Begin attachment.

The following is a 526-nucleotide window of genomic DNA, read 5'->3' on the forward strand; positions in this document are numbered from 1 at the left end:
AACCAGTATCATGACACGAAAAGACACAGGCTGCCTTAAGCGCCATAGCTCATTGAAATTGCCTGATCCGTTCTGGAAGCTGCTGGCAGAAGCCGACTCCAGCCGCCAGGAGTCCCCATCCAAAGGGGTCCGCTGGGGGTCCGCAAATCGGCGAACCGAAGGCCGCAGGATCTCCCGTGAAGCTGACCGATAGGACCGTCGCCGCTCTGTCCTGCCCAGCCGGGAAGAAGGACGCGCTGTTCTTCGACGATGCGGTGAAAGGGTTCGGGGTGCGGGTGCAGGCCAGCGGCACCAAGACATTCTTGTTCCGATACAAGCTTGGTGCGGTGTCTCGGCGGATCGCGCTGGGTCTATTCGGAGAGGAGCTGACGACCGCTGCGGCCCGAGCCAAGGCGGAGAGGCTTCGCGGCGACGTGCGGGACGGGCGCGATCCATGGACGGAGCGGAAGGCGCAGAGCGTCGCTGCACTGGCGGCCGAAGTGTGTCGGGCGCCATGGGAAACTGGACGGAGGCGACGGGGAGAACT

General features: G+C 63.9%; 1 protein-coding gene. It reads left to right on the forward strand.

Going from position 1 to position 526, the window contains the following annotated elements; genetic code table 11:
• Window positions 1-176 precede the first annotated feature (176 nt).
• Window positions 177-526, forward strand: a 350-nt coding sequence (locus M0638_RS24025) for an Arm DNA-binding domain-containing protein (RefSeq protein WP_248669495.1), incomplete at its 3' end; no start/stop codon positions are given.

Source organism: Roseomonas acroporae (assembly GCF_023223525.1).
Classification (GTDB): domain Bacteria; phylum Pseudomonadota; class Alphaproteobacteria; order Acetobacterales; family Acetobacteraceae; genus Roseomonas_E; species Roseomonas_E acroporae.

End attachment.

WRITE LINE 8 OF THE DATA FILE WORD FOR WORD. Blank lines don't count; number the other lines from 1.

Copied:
Classification (GTDB): domain Bacteria; phylum Pseudomonadota; class Alphaproteobacteria; order Acetobacterales; family Acetobacteraceae; genus Roseomonas_E; species Roseomonas_E acroporae.